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Why do people underestimate Ivy bridge i3s?

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January 14, 2013 7:12:50 AM

I have noticed many people seems to underestimate Ivy bridge i3s and I just wanna say that they are very good CPUs and not many people know how well they perform, from my researching I have found that my i3 for example my i3 the i3 3220 beats almost all first generation i5s.

Intel Core i3 3220 - 3.3GHz vs Intel Core i5 650 - 3.20GHz:

http://www.anandtech.com/bench/Product/677?vs=144


Intel Core i3 3220 - 3.3GHz vs Intel Core i5 670 - 3.46GHz:

http://www.anandtech.com/bench/Product/677?vs=145


Intel Core i3 3220 - 3.3GHz vs Intel Core i5 750 - 2.66GHz

http://www.anandtech.com/bench/Product/677?vs=109

Intel Core i3 3220 - 3.3GHz vs Intel Core i5 2400 - 3.1GHz (These 2 perform similar but this one is a 2nd Gen)

http://www.anandtech.com/bench/Product/677?vs=363

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January 14, 2013 7:20:29 AM

+1 ^ i3 3220 is really a good budget cpu for games.
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January 14, 2013 8:17:06 AM

The 650 and 670 are both dual cores with HT just like the i3. Obviously they would be slower. You're comparing the 3rd generation to the first.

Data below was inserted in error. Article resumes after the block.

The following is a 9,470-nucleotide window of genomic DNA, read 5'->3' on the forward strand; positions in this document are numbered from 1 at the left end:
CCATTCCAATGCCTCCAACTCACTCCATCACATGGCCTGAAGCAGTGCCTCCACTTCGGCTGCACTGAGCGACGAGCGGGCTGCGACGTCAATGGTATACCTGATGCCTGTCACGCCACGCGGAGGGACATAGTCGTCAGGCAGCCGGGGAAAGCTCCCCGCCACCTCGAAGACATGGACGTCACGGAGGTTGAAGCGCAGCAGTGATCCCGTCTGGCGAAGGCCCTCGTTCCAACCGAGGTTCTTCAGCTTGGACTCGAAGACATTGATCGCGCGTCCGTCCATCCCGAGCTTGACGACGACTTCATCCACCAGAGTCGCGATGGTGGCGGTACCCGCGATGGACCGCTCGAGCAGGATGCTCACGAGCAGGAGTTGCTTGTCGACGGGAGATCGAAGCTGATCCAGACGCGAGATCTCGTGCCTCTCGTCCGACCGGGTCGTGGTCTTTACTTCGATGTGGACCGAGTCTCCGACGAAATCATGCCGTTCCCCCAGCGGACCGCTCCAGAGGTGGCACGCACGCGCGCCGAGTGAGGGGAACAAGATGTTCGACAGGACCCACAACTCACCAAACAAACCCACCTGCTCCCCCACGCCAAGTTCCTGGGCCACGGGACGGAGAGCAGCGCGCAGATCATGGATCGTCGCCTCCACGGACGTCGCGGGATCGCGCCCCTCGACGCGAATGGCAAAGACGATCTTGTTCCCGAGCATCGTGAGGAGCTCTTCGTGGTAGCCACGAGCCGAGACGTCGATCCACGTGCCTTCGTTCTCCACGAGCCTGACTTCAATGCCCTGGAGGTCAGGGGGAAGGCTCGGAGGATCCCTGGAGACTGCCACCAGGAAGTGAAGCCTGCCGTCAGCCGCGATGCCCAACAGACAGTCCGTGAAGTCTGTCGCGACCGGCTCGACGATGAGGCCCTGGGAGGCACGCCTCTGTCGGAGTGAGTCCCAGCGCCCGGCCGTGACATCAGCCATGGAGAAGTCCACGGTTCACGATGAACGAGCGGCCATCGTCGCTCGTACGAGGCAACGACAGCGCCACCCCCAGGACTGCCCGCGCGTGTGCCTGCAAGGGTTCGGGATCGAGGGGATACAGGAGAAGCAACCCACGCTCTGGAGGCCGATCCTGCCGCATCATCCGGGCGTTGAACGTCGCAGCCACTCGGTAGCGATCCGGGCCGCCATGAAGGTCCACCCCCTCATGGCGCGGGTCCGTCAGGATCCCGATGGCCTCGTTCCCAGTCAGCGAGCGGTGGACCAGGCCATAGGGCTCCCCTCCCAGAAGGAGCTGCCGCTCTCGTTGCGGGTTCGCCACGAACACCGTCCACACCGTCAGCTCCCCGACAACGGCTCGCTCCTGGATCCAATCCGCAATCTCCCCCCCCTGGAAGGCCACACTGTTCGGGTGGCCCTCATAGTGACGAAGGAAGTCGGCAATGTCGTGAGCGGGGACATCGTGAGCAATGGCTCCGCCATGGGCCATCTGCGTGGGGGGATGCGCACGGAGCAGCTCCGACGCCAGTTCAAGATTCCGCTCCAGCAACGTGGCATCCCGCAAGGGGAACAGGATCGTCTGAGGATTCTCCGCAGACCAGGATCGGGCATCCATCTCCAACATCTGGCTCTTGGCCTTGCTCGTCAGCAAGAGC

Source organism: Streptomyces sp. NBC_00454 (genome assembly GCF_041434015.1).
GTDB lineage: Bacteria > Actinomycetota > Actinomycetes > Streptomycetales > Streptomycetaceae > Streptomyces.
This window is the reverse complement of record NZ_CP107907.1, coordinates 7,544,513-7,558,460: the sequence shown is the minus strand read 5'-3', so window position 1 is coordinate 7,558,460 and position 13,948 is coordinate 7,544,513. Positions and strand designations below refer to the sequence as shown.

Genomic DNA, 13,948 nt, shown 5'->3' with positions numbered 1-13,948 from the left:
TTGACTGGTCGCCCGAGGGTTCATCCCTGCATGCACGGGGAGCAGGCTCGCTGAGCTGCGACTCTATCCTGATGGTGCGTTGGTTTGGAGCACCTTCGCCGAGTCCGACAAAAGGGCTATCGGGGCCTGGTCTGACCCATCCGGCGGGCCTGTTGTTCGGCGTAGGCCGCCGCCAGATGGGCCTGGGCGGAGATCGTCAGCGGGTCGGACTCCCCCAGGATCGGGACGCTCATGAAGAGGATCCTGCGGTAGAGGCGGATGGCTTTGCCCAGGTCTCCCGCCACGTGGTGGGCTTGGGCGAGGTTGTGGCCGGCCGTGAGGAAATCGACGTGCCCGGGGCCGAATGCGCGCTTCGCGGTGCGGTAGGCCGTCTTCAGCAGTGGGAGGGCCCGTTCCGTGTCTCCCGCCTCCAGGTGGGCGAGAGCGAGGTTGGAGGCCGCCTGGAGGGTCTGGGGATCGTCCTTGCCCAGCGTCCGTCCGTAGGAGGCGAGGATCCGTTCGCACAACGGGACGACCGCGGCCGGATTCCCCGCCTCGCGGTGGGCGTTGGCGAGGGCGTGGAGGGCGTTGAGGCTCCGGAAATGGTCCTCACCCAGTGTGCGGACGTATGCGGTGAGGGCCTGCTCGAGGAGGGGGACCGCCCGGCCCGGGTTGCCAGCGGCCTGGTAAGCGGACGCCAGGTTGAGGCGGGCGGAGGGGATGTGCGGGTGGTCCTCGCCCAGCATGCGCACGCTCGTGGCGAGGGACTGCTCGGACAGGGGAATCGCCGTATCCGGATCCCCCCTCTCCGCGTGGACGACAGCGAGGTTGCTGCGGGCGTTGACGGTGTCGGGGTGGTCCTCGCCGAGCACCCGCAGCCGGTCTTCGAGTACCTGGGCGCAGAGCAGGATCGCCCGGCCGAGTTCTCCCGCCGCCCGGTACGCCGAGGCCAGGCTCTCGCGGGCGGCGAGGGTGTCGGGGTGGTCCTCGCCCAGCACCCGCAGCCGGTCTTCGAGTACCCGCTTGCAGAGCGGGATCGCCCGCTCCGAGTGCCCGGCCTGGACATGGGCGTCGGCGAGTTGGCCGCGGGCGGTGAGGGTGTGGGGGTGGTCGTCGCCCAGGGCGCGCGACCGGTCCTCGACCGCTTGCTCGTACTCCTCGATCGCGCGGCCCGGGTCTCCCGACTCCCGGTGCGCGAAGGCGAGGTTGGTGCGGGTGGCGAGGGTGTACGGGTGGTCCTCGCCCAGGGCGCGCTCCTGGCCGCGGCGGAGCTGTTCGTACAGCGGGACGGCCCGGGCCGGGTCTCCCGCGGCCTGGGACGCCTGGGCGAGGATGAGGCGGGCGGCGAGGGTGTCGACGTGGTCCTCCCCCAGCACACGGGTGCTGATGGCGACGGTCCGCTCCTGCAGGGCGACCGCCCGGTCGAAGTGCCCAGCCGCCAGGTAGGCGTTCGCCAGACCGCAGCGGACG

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January 14, 2013 10:53:31 AM

How does it compare to the i5 750?
- I don't use them as they lack, or lacked, AES acceleration in the CPU. (Which makes the Core i5 the lowest I can consider, unless AMD have something decent to over).
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January 14, 2013 12:40:31 PM

Just in case no one knows what AES is it is Advanced Encryption Standard. It is basically used to encrypt data like MS's Bitlocker or TrueCrypt. The only program I use that can gain some benefit from AES is 7-Zip that I am aware of.

The current version is called AES-NI or AES New Instructions.
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January 14, 2013 12:51:34 PM

The likely bias against Pentium and Core i3 CPUs is that they are "merely" dual core CPUs. The general impression is more is better like:

1. More cores.
2. Higher clockspeeds.
3. More IPC (instructions per clock)
4. More gasoline to drive 2 blocks... Well... that one is actually a bad "more" scenario.

Most programs only use one or two cores so getting a quad core (or more) CPU is sorta like future proof your PC just in case there's a program or game out there that can give you better performance with a quad core CPU. I have a quad core CPU because it is useful for video encoding.

I am happy with the performance of my dual core Sandy Bridge Core i5-2410m in my laptop. Then again, a mobile quad core i7 CPU would have significantly increased the price of my Lenovo IdeaPad Y470 by $200 - $250.
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